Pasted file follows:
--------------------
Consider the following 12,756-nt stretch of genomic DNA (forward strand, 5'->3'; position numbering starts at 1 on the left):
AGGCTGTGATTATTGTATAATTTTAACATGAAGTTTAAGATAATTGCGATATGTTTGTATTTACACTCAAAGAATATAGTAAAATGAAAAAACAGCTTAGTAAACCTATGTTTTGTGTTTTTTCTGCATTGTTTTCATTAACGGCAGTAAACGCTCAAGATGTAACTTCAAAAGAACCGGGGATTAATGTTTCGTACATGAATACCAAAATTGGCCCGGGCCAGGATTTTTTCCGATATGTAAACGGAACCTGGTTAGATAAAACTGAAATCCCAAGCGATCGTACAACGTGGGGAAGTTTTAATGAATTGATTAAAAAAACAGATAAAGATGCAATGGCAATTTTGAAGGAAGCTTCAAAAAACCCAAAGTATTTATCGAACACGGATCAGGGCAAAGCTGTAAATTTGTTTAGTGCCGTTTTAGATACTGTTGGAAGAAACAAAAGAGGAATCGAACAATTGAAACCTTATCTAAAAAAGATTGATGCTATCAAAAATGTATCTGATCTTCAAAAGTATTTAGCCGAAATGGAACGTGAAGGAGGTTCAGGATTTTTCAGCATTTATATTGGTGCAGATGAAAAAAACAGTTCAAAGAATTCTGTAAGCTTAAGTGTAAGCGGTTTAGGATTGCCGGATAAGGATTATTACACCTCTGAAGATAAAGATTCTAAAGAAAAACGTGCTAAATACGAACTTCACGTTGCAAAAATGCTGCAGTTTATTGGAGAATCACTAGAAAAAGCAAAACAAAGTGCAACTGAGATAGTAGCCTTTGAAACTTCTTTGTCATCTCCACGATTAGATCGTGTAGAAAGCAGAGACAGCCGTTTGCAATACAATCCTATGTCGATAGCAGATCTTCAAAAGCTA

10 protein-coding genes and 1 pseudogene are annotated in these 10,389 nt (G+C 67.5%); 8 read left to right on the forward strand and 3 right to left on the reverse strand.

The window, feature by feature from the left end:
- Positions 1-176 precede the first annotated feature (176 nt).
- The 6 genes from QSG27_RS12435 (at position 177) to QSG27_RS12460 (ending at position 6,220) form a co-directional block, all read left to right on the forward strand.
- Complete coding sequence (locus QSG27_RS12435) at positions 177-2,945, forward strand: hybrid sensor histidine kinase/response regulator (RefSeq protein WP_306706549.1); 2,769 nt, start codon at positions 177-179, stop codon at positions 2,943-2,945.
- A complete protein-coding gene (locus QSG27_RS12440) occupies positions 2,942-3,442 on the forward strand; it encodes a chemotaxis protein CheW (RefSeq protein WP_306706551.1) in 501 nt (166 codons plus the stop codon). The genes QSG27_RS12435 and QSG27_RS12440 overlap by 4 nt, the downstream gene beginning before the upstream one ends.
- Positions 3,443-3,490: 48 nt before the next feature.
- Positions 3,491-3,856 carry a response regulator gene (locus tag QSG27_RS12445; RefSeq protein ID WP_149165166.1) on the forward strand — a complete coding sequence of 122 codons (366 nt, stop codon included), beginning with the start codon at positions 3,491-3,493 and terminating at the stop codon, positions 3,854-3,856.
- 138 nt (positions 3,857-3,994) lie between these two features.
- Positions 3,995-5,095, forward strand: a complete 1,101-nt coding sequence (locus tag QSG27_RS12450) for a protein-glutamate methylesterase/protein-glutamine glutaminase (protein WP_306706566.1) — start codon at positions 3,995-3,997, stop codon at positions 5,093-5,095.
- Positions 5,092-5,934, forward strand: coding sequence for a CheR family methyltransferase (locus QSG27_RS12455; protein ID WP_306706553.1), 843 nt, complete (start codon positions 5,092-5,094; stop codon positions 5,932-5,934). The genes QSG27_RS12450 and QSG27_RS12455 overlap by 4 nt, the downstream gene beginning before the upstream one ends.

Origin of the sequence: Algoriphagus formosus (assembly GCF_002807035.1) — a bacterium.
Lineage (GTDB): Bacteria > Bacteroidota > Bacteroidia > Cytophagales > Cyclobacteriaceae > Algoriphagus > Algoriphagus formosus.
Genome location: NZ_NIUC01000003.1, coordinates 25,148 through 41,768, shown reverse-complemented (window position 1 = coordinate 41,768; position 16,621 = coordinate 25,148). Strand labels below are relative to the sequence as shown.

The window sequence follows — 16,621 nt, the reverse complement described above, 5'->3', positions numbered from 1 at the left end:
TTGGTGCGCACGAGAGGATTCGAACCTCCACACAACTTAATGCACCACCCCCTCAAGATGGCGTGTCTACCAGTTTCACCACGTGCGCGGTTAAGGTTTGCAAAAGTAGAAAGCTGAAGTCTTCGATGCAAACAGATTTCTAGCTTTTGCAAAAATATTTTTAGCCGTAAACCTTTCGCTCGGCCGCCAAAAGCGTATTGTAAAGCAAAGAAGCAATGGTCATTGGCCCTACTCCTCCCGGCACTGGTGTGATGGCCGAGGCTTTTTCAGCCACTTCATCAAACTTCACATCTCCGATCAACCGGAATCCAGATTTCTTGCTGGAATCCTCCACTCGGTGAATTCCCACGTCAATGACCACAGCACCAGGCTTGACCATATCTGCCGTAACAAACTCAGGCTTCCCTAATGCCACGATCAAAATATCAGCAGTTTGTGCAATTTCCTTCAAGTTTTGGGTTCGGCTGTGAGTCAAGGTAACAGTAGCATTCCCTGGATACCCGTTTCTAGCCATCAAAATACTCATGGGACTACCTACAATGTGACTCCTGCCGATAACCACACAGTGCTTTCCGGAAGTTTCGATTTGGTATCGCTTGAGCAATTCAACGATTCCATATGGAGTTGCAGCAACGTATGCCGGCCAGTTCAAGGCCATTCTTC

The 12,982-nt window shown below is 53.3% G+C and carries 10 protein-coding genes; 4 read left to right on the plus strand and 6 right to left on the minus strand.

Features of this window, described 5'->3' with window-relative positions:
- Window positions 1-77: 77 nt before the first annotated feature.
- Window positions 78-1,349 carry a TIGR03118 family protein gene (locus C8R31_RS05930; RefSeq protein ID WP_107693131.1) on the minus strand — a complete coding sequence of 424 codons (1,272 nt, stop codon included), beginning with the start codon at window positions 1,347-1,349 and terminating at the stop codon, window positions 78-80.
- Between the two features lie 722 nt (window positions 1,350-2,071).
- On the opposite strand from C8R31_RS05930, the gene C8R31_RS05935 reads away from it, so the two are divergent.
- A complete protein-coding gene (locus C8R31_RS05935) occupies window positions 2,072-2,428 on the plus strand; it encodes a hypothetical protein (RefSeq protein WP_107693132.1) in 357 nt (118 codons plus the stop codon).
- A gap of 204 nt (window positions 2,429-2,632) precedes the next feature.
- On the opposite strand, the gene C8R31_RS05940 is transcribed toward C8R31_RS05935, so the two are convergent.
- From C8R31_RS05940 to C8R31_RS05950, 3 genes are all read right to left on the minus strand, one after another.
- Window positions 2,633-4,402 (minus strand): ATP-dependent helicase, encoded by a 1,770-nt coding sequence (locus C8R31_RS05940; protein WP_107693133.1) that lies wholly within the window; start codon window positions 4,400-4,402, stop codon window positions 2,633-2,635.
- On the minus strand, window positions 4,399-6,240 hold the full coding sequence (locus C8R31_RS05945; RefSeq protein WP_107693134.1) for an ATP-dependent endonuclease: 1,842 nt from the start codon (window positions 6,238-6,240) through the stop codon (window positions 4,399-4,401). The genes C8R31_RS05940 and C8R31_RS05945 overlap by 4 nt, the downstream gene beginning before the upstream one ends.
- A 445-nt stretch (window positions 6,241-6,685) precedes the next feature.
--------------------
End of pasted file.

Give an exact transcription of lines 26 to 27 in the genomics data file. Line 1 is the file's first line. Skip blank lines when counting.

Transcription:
- A gap of 204 nt (window positions 2,429-2,632) precedes the next feature.
- On the opposite strand, the gene C8R31_RS05940 is transcribed toward C8R31_RS05935, so the two are convergent.